Libby Hodges recently received her Masters in Public Administration from UNC and is currently serving as a CCP intern working with the Town of Yanceyville in Caswell County, NC.
Having just wrapped an 11-week internship with the Town of Yanceyville in Caswell County, the author reports on the various projects that kept her busy during the summer. Given these uncertain economic times, internships may provide a cost-effective way of securing adept talent to tackle important, albeit short-term, projects that often end up placed on the back burner due to time and resource issues.
Yanceyville has many great attractions around town, but it is hard to know how to find them! The primary job functions with this project included helping the town find sign contractors, designing the signs and making decision regarding placement in order to obtain the greatest effect. These signs should help bring additional recognition to the great assets Yanceyville has to offer not only travelers, but nearby residents as well.
2) Downtown Wi-Fi:
This is Yanceyville’s most innovative project. Once the final contract is signed, this project will offer free internet access to all wifi enabled devices within the downtown area. This type of access is available in very few other municipalities across the country and can be a model to other cities wanting to provide equal accessibility to the internet.
Unfortunately, as in all construction projects, there are some that just do not work out. Yanceyville’s street light project was one of those instances. Due to rising construction costs, the Town was unable to move forward with installing these lights.
4) Small Business Grants
As mentioned in a previous blog post, via a small business grant program, the Town of Yanceyville awarded three local businesses with $4000 grants. These businesses recipients were very excited and report that the grants will help each of their businesses grow and change in ways that will help the local economy.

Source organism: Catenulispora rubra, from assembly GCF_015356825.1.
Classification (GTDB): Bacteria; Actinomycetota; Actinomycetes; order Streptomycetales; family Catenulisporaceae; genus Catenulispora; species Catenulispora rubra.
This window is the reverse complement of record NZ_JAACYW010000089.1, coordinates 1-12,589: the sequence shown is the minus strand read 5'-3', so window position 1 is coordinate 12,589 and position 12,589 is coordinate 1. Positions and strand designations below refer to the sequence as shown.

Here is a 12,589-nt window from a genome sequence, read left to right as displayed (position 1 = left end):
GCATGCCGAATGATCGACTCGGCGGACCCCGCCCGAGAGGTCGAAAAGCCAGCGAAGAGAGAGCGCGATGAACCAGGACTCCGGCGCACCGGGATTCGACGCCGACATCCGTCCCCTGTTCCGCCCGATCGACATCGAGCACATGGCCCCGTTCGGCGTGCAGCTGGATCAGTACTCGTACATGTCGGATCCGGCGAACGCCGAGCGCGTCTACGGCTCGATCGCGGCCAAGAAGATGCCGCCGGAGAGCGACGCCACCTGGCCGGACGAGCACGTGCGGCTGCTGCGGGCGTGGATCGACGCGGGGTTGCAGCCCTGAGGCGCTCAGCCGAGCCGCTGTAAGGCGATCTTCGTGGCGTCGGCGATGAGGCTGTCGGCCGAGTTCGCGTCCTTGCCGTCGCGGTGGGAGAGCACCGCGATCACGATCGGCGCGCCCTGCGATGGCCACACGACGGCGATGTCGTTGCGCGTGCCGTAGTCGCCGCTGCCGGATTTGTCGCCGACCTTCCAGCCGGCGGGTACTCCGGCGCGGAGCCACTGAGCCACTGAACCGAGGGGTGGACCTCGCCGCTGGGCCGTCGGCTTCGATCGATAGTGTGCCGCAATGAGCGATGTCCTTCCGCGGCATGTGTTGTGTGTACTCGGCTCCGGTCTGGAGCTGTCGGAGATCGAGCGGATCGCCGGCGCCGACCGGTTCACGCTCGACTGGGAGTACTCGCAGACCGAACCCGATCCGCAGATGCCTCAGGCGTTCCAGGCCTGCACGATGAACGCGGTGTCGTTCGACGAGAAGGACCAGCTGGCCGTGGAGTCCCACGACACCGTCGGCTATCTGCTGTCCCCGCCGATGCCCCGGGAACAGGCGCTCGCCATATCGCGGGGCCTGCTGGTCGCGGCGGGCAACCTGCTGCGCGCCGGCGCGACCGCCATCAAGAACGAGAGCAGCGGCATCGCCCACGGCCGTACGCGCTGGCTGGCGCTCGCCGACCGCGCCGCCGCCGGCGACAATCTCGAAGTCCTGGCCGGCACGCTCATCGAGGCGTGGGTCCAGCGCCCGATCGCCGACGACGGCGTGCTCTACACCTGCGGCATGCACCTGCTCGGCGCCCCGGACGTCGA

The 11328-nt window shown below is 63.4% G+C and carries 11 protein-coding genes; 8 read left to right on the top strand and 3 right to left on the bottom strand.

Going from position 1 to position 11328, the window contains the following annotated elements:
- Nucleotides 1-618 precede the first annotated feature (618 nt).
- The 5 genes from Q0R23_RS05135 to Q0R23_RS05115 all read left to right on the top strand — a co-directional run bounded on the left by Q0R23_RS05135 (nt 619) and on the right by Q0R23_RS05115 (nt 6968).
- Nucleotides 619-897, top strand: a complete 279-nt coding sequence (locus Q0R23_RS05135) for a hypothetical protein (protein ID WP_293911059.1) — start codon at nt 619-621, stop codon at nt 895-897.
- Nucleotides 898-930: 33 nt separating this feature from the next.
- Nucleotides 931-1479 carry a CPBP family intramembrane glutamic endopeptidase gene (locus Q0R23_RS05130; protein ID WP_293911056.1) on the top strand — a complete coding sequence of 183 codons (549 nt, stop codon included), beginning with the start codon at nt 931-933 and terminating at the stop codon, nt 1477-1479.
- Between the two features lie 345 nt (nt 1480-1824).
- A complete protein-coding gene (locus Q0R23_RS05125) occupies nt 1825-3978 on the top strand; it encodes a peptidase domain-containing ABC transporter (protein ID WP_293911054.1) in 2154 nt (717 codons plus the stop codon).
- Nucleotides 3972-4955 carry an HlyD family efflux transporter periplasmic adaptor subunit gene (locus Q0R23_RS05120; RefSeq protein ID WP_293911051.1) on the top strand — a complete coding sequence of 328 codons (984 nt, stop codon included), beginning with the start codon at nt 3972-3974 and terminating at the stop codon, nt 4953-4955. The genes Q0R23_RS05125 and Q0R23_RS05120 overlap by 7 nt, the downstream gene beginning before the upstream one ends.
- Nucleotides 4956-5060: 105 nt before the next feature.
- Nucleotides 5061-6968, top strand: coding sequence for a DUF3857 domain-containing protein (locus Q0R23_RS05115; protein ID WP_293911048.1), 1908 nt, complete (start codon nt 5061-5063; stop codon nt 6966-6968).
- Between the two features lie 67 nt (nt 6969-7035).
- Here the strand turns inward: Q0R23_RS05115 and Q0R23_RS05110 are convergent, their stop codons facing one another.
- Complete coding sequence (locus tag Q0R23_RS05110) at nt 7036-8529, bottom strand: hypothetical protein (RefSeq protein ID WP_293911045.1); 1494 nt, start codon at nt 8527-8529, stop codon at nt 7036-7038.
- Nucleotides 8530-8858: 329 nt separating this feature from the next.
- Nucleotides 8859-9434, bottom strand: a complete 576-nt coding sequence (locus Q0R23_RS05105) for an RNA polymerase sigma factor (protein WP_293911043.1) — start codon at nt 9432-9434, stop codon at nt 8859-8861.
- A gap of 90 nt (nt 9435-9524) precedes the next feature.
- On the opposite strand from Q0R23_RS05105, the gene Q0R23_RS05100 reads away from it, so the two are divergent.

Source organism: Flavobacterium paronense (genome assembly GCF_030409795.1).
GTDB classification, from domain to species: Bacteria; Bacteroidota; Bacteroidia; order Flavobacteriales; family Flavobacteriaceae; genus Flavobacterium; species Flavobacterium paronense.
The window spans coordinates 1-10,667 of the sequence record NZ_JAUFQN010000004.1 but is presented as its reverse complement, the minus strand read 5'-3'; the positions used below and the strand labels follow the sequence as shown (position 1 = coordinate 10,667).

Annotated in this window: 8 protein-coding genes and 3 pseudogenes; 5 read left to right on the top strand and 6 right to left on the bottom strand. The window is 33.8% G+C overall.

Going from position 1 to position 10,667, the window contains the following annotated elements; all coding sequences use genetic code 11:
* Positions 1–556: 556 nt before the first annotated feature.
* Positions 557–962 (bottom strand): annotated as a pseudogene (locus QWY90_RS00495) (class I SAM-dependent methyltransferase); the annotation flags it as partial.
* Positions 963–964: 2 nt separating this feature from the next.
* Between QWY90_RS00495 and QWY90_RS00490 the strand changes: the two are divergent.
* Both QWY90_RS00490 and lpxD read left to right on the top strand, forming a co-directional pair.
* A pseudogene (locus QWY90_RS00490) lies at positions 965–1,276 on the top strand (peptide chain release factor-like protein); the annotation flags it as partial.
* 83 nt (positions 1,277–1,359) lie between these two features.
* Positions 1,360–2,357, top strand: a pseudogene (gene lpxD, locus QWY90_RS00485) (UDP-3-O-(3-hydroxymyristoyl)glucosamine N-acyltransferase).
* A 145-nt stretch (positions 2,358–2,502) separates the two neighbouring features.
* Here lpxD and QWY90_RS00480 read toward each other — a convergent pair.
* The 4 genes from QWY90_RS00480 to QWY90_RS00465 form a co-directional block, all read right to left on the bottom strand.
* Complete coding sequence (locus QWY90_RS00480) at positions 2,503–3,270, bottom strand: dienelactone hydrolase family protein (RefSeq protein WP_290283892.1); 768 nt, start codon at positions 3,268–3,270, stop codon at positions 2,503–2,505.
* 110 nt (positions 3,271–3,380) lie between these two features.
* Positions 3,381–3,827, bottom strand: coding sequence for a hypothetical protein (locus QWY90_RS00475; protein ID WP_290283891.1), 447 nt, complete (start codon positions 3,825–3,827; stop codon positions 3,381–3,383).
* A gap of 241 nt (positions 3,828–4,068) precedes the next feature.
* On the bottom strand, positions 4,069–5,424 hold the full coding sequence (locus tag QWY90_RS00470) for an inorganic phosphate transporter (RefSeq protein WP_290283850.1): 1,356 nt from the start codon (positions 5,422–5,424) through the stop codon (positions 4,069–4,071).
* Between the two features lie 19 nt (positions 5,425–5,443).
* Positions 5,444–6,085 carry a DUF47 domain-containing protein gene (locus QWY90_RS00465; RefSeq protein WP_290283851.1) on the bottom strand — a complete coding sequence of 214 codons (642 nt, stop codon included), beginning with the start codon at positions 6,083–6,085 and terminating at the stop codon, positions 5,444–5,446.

1) Town GIS:
A new computer system was loaded with GIS software, allowing the Town to update zoning and historic district maps as well as incorporating sewer and water utility maps into the system. Maps were laid out for various printing sizes, automating the map printing process. These maps will be a valuable resource to the town to prepare for more local economic development.
2) General Grant Research:
A limited amount of time was dedicated to researching grant opportunities for the local water plant. Although no applications were submitted during the internship, the assembly of possible resources for the Town will make it easier for leadership to pursue funding.
3) Caswell County Grant Application
Caswell County applied for a grant from the Danville Foundation to help the county join the Community Fishing Program (offered by the North Carolina Wildlife Commission). This will help the town and the county take advantage of their natural resources and attract more recreational users to Farmer Lake.
4) Town Website Update
This will help get accurate information to the public. All of the information from the old website was transferred to the new website including new photos from around town and coordinating a new website design. The new website should be online soon.
5) Town Code Digitization
In tandem with the new website, it was important that the town be able to provide a digital copy of its code of ordinances. Although it seems simple, scanning and digitizing documents is a multi-step process that required a lot of editing and reformatting. On August 16, the project was completed and the new digital code will be available in word and pdf format on the new website.
6) Historic Association:
After reaching out to the Caswell Historic Association (CHA), the author was asked to assist the CHA with find base map materials and historic district boundaries for a walking tour brochure. Although the entire walking tour update was not completed during the internship’s timeframe, this project was so closely related to the town’s GIS update that the author was able to locate the boundaries of the Yanceyville Historic District, historic properties on the National Historic Properties and study corridors previously unreferenced by the town. Additionally, the GIS system provided for mapping the information and providing maps to the CHA. Hopefully the CHA will continue with the update, providing yet another resource to citizens and tourists alike to appreciate the beautiful architecture still remaining all around Yanceyville.
Thanks are in order to the Community-Campus Partnership and the NC STEP program for providing this internship opportunity. Being in Yanceyville reinforced the importance of helping small towns with limited resources achieve their goals, especially in the face of tough economic times.